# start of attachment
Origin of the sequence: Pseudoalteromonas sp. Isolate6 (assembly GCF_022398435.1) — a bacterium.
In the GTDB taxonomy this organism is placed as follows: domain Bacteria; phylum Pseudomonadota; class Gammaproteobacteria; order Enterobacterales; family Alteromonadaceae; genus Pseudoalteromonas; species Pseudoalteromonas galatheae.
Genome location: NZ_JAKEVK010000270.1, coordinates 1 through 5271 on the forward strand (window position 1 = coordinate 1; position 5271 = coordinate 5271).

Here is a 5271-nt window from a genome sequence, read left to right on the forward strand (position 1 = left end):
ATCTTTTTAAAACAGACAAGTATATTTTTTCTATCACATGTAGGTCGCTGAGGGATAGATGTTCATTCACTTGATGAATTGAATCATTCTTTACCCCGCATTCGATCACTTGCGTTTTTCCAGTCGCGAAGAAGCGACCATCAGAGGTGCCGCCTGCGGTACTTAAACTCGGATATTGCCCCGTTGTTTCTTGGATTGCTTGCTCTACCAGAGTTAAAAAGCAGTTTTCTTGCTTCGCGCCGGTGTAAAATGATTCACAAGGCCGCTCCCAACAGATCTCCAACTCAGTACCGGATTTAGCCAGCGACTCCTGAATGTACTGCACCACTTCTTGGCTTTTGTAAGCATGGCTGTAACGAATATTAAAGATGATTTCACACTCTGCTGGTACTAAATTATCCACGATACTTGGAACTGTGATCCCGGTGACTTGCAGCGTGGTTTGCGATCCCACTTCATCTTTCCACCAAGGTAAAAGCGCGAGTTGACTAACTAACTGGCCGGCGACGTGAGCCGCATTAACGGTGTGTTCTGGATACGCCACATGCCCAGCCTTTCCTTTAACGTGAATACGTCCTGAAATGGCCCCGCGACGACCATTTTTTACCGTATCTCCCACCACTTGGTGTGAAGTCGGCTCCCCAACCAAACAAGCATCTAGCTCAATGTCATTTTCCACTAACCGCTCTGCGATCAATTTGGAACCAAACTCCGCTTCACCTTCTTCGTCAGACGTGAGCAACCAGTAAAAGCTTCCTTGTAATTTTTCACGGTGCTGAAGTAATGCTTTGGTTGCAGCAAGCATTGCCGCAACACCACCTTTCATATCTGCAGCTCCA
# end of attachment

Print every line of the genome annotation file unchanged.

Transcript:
Origin of the sequence: Pseudoalteromonas sp. Isolate6 (assembly GCF_022398435.1) — a bacterium.
In the GTDB taxonomy this organism is placed as follows: domain Bacteria; phylum Pseudomonadota; class Gammaproteobacteria; order Enterobacterales; family Alteromonadaceae; genus Pseudoalteromonas; species Pseudoalteromonas galatheae.
Genome location: NZ_JAKEVK010000270.1, coordinates 1 through 5271 on the forward strand (window position 1 = coordinate 1; position 5271 = coordinate 5271).

Here is a 5271-nt window from a genome sequence, read left to right on the forward strand (position 1 = left end):
ATCTTTTTAAAACAGACAAGTATATTTTTTCTATCACATGTAGGTCGCTGAGGGATAGATGTTCATTCACTTGATGAATTGAATCATTCTTTACCCCGCATTCGATCACTTGCGTTTTTCCAGTCGCGAAGAAGCGACCATCAGAGGTGCCGCCTGCGGTACTTAAACTCGGATATTGCCCCGTTGTTTCTTGGATTGCTTGCTCTACCAGAGTTAAAAAGCAGTTTTCTTGCTTCGCGCCGGTGTAAAATGATTCACAAGGCCGCTCCCAACAGATCTCCAACTCAGTACCGGATTTAGCCAGCGACTCCTGAATGTACTGCACCACTTCTTGGCTTTTGTAAGCATGGCTGTAACGAATATTAAAGATGATTTCACACTCTGCTGGTACTAAATTATCCACGATACTTGGAACTGTGATCCCGGTGACTTGCAGCGTGGTTTGCGATCCCACTTCATCTTTCCACCAAGGTAAAAGCGCGAGTTGACTAACTAACTGGCCGGCGACGTGAGCCGCATTAACGGTGTGTTCTGGATACGCCACATGCCCAGCCTTTCCTTTAACGTGAATACGTCCTGAAATGGCCCCGCGACGACCATTTTTTACCGTATCTCCCACCACTTGGTGTGAAGTCGGCTCCCCAACCAAACAAGCATCTAGCTCAATGTCATTTTCCACTAACCGCTCTGCGATCAATTTGGAACCAAACTCCGCTTCACCTTCTTCGTCAGACGTGAGCAACCAGTAAAAGCTTCCTTGTAATTTTTCACGGTGCTGAAGTAATGCTTTGGTTGCAGCAAGCATTGCCGCAACACCACCTTTCATATCTGCAGCTCCA